26 things about running my first marathon

  1. The first marathon I ever ran was the Cowtown Marathon in Fort Worth, Texas.
  2. I did most of my training after school on my school’s track.
  3. Track and boy’s soccer practiced after school too. They all thought I was crazy.
  4. Especially the track coach. She doesn’t like me very much.
  5. My official time was 4:55. Just under 5 hours.
  6. My starting corral was corral #6.
  7. The marathon started at 7:00 AM. (Thanks mom & dad for getting up so early!)
  8. The race expo wasn’t as cool as I thought it would be.
  9. I wasn’t going to tell anyone I was going to run a marathon. It was going to be my private secret.
  10. But then I told my cross country coach because I needed brownie points. She told the rest of the team. Oops.
  11. I started making plans to run the marathon only a few weeks before the actual race, so I had a bit of a short training cycle.
  12. Kristy posted on Facebook that I was running a marathon. Apparently one of her 50 cousins is basically a professional marathoner. (I also found out that another one of her cousins is a big cheese executive at Disney, but those are the odds when you have 50 cousins.)
  13. My cross country coach made us run a half marathon (13.1 miles) for a grade, but I loved it so much I decided I wanted to run a full marathon.
  14. I ran the marathon in Brooks Glycerin 14 running shoes. I only got them a few weeks before race day, so I had just enough time to break them in.
  15. My bib number was 1518.
  16. At 16, I was the youngest person to run the race.
  17. 2017. The year of my first marathon.
  18. This was technically the age you had to be to register for the race, but they made an exception for me.
  19. Since I decided to run the marathon on a bit of a short notice, I decided not to try Gu or any other energy goo stuff.
  20. I ran the whole marathon on water, Powerade, and a Clif Bar knockoff from Aldi.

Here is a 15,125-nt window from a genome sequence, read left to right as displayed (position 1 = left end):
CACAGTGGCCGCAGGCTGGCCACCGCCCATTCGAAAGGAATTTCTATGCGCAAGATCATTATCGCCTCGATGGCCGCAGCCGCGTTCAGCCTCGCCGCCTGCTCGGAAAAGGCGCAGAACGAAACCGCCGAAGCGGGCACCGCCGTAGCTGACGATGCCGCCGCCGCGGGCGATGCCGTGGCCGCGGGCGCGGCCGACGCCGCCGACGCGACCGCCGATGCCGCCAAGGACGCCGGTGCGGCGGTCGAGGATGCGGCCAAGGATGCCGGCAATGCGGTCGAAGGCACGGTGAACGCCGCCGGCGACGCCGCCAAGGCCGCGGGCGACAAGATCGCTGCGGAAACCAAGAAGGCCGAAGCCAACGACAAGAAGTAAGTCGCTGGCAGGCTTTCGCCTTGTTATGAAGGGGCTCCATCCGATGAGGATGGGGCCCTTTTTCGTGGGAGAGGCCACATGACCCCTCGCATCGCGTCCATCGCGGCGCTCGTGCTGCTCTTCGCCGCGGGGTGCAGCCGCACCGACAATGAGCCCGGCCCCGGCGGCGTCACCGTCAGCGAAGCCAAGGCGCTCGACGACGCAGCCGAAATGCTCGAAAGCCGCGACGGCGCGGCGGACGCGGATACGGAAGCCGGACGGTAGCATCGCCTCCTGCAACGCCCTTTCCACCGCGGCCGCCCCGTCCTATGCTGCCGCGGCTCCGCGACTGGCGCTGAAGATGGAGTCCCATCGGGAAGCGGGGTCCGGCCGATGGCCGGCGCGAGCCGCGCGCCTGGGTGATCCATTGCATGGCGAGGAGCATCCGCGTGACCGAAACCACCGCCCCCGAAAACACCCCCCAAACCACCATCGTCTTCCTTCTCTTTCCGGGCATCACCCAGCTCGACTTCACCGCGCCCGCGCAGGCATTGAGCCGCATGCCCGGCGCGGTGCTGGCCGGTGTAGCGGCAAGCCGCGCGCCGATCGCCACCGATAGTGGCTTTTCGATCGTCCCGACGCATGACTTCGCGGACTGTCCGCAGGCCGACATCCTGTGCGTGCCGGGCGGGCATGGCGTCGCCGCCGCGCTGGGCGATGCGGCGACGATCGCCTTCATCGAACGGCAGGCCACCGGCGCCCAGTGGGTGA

21. “I’m not 21 yet, sorry…” (There were a TON of random people giving out beer or tequila shots along the course.)
  22. My longest training run was 22 miles.
  23. After my 22 mile run, I tapered for 2 weeks leading up to race day.
  24. The race was hard, but not as hard as I thought it would be.
  25. Yes. Of course I wore my neon orange hat for the race. Safety first, people!!
  26. The marathon was on February 26th, or 26/2/2017. Coincidentally, a marathon is 26.2 miles.

Brothers Point on the Isle of Skye

One of the most memorable hikes we did on our year abroad was a hike on the Isle of Skye out to Rubha nam Brathairean (Brothers Point in English). Although it was a bit strenuous, the views made it all worth it.

Brothers Point

Brothers Point

There was no shortage of sheep on this hike!

There was no shortage of sheep on this hike!

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Brothers Point

Brothers Point

The weather was a bit fickle, we really enjoyed this hike and the beautiful views. Because it isn’t very well-known, we had no problems with crowds (except for all the sheep!). We only saw about 5 other people the whole time we were there.

If you want to do this hike, try to pick a day with nice weather as certain parts can be a bit steep and dangerous. Make sure you look up exact directions on how to get there, because it is a bit hard to find. Definitely wear good hiking shoes, especially if you want to go out onto the peninsula.